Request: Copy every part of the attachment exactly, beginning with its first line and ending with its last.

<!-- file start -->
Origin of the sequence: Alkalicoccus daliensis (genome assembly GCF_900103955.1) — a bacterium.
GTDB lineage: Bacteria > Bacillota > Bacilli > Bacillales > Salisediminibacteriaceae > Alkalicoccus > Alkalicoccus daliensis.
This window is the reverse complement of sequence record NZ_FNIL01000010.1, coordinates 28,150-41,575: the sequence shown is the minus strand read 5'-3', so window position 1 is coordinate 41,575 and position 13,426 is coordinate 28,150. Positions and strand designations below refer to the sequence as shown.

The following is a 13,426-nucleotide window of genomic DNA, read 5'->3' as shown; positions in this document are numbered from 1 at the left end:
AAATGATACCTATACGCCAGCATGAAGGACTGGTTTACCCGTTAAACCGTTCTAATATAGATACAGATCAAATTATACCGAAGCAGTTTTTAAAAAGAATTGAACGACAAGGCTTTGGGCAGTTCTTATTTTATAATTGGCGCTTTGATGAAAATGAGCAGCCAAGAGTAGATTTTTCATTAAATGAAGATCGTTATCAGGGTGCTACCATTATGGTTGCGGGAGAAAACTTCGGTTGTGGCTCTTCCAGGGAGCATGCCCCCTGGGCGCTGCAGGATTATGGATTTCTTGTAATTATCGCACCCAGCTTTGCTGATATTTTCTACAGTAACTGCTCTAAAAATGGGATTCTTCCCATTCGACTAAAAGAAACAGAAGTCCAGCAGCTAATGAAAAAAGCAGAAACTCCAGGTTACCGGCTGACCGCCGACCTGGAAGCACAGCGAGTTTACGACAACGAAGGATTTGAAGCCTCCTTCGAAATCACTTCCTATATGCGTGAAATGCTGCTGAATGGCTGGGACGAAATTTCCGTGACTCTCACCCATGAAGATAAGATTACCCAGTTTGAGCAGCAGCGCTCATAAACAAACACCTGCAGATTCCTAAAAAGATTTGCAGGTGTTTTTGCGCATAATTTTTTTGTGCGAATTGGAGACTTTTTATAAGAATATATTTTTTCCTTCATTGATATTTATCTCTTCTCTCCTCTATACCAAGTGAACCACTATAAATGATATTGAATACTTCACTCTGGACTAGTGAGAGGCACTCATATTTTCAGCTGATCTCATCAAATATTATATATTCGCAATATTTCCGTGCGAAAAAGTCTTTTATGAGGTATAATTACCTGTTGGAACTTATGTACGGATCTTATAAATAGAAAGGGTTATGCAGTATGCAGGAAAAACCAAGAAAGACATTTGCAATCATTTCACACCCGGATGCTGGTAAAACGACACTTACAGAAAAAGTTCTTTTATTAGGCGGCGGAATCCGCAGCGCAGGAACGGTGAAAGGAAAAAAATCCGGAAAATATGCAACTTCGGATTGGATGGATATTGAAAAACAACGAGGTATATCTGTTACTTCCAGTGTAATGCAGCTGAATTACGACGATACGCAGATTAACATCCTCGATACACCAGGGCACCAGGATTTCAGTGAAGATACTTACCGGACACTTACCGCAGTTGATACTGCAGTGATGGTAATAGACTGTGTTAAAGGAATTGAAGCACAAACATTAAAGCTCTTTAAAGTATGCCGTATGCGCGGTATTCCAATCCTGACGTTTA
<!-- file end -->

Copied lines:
Origin of the sequence: Alkalicoccus daliensis (genome assembly GCF_900103955.1) — a bacterium.
GTDB lineage: Bacteria > Bacillota > Bacilli > Bacillales > Salisediminibacteriaceae > Alkalicoccus > Alkalicoccus daliensis.
This window is the reverse complement of sequence record NZ_FNIL01000010.1, coordinates 28,150-41,575: the sequence shown is the minus strand read 5'-3', so window position 1 is coordinate 41,575 and position 13,426 is coordinate 28,150. Positions and strand designations below refer to the sequence as shown.

The following is a 13,426-nucleotide window of genomic DNA, read 5'->3' as shown; positions in this document are numbered from 1 at the left end:
AAATGATACCTATACGCCAGCATGAAGGACTGGTTTACCCGTTAAACCGTTCTAATATAGATACAGATCAAATTATACCGAAGCAGTTTTTAAAAAGAATTGAACGACAAGGCTTTGGGCAGTTCTTATTTTATAATTGGCGCTTTGATGAAAATGAGCAGCCAAGAGTAGATTTTTCATTAAATGAAGATCGTTATCAGGGTGCTACCATTATGGTTGCGGGAGAAAACTTCGGTTGTGGCTCTTCCAGGGAGCATGCCCCCTGGGCGCTGCAGGATTATGGATTTCTTGTAATTATCGCACCCAGCTTTGCTGATATTTTCTACAGTAACTGCTCTAAAAATGGGATTCTTCCCATTCGACTAAAAGAAACAGAAGTCCAGCAGCTAATGAAAAAAGCAGAAACTCCAGGTTACCGGCTGACCGCCGACCTGGAAGCACAGCGAGTTTACGACAACGAAGGATTTGAAGCCTCCTTCGAAATCACTTCCTATATGCGTGAAATGCTGCTGAATGGCTGGGACGAAATTTCCGTGACTCTCACCCATGAAGATAAGATTACCCAGTTTGAGCAGCAGCGCTCATAAACAAACACCTGCAGATTCCTAAAAAGATTTGCAGGTGTTTTTGCGCATAATTTTTTTGTGCGAATTGGAGACTTTTTATAAGAATATATTTTTTCCTTCATTGATATTTATCTCTTCTCTCCTCTATACCAAGTGAACCACTATAAATGATATTGAATACTTCACTCTGGACTAGTGAGAGGCACTCATATTTTCAGCTGATCTCATCAAATATTATATATTCGCAATATTTCCGTGCGAAAAAGTCTTTTATGAGGTATAATTACCTGTTGGAACTTATGTACGGATCTTATAAATAGAAAGGGTTATGCAGTATGCAGGAAAAACCAAGAAAGACATTTGCAATCATTTCACACCCGGATGCTGGTAAAACGACACTTACAGAAAAAGTTCTTTTATTAGGCGGCGGAATCCGCAGCGCAGGAACGGTGAAAGGAAAAAAATCCGGAAAATATGCAACTTCGGATTGGATGGATATTGAAAAACAACGAGGTATATCTGTTACTTCCAGTGTAATGCAGCTGAATTACGACGATACGCAGATTAACATCCTCGATACACCAGGGCACCAGGATTTCAGTGAAGATACTTACCGGACACTTACCGCAGTTGATACTGCAGTGATGGTAATAGACTGTGTTAAAGGAATTGAAGCACAAACATTAAAGCTCTTTAAAGTATGCCGTATGCGCGGTATTCCAATCCTGACGTTTA